Meat threat to megafauna
Humans hunting for meat or body parts are threatening to drive to extinction 60 per cent of the world’s megafauna, including iconic creatures such as the beluga whales, the Chinese giant salamander and the Somali ostrich, scientists said on Wednesday.
An international research collaboration that examined the vulnerability of the world’s largest amphibians, birds, fish, mammals and reptiles has said more than 150 species are under threat of extinction mainly through intentional or unintentional human hunting.
The whale shark, the leatherback turtle and the African elephant are also among the megafauna species threatened with extinction by people seeking their meat, body parts, or eggs, the scientists said in their study published in the journal Conservation Letters.
The researchers confined their vulnerability analysis to megafauna — defined as fish or mammals with average weights of 100kg or higher and amphibians, birds and reptiles with average weights of 40kg or higher.
“We’re not trying to undermine the threats these species face from habitat loss, but harvesting for meat or body parts is the biggest danger to many of these megafauna species,” William Ripples, professor of ecology at the Oregon State University in the US who led the study, told The Telegraph over phone. “We were surprised to see how eating also threatens some of the world’s most iconic megafauna.”
Whale shark flesh is highly valued in several Asian markets and the demand for shark-fin soup threatens this species, the scientists said. The Somali ostrich is shot and hunted for food, leather and feathers. And belugas are threatened by overfishing for meat and caviar.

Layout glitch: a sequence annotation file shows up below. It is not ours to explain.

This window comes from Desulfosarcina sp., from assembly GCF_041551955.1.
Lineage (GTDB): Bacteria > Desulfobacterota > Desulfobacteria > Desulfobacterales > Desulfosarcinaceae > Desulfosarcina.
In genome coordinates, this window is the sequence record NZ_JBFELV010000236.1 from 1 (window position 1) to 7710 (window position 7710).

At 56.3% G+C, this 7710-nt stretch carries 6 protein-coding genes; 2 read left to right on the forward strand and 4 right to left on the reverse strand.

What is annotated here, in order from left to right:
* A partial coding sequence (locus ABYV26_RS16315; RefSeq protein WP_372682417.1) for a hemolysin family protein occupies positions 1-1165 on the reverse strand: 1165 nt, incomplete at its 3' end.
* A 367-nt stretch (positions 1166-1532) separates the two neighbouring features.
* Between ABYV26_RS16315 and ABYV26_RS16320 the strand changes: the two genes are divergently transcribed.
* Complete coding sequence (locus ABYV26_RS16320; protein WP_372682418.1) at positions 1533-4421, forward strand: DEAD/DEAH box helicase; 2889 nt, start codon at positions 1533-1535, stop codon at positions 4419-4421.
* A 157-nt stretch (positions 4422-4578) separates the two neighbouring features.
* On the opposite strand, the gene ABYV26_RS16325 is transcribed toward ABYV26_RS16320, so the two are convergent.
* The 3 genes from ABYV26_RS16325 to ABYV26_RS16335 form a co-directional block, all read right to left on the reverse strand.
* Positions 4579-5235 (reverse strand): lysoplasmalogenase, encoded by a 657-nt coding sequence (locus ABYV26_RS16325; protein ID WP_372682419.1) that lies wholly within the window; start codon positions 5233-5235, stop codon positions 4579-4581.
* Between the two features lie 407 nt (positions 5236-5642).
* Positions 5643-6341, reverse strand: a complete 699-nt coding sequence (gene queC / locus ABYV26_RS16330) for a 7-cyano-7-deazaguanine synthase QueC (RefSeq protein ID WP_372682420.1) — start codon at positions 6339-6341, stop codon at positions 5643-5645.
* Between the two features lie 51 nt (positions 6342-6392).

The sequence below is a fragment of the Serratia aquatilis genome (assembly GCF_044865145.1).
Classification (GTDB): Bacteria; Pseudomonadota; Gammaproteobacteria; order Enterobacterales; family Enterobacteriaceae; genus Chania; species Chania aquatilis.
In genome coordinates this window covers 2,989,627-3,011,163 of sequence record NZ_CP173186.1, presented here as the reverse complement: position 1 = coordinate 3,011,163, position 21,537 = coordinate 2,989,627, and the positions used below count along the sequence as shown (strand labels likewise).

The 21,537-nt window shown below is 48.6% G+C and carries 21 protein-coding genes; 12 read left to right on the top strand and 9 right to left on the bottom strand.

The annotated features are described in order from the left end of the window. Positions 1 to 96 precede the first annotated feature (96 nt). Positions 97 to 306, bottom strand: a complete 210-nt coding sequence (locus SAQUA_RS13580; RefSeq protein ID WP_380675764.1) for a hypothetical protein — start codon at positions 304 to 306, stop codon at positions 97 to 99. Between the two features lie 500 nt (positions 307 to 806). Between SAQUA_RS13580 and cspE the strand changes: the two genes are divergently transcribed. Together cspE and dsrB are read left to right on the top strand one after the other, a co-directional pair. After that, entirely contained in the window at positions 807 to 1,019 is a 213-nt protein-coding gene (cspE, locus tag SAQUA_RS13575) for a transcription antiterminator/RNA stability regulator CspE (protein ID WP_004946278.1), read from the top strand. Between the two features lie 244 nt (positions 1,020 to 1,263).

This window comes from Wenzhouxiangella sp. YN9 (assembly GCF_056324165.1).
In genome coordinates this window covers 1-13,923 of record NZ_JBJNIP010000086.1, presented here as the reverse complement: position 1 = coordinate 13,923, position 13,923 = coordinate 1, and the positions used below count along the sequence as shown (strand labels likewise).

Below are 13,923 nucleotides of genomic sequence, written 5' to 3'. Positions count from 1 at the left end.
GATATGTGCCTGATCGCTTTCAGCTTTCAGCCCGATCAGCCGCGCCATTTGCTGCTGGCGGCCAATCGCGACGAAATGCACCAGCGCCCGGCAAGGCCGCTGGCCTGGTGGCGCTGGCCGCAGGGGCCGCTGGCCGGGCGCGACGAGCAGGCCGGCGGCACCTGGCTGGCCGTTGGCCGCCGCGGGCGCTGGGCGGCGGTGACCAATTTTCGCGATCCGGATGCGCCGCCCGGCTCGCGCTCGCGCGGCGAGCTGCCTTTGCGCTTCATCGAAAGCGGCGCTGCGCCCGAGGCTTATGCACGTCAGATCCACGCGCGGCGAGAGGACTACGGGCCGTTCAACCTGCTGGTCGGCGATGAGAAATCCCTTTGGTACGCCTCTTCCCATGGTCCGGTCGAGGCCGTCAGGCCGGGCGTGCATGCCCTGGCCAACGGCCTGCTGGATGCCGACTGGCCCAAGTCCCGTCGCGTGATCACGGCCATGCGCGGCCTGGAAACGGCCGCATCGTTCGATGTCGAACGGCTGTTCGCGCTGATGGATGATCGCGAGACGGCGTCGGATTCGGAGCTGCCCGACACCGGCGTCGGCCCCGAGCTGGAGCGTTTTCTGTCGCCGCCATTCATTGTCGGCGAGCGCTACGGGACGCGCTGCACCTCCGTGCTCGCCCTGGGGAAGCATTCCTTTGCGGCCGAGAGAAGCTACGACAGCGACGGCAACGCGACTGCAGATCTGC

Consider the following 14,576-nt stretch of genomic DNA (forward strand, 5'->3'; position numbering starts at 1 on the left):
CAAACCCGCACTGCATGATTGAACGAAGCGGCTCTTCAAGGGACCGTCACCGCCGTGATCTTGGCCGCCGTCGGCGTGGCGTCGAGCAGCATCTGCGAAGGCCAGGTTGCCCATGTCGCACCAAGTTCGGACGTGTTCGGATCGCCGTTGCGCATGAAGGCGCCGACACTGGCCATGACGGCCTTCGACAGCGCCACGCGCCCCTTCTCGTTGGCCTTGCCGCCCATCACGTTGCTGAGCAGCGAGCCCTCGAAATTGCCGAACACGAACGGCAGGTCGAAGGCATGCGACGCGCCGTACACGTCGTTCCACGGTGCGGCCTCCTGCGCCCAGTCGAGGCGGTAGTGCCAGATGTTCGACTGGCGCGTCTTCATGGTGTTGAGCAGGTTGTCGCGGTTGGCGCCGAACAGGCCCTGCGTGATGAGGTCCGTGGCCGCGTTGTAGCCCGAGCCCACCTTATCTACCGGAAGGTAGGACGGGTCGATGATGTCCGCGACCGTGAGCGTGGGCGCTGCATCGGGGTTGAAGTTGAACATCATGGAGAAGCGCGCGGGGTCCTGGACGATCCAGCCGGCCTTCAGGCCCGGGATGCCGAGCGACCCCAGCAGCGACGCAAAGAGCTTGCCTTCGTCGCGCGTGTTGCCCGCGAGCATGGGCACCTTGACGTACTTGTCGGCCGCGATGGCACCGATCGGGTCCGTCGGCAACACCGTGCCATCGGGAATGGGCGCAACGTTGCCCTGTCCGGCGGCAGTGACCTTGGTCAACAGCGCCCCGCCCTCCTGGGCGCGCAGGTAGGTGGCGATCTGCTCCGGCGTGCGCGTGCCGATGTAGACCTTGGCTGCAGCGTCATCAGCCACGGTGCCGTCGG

The Chinese giant salamander is an amphibian that can grow up to six feet long and belongs to a family that dates back to 170 million years. But, the scientists said, it is considered a “delicacy” in Asia and “under siege” by hunting, development and pollution.
The extinction of the Chinese giant salamander is “now imminent,” they said.
The scientists have pointed out that the world has lost at least nine megafauna species between 1768 and 2012. Among those lost are the Japanese sea lion, last observed in the 1950s, the Floreana giant tortoise observed in the 1850s, and the Scimitar-horned oryx last observed in 2000.
“Intentional snaring for bushmeat is prevalent in many parts of Southeast Asia and Africa and a major threat to some megafauna species,” Ripples said. “We’re hoping that our study will stir governments into taking additional actions to curb intentional or unintentional harvesting.”
Ripples and his collaborators in Australia, Canada, France, and Mexico analysed data from multiple studies and the International Union for Conservation of Nature for their vulnerability assessment of megafauna species.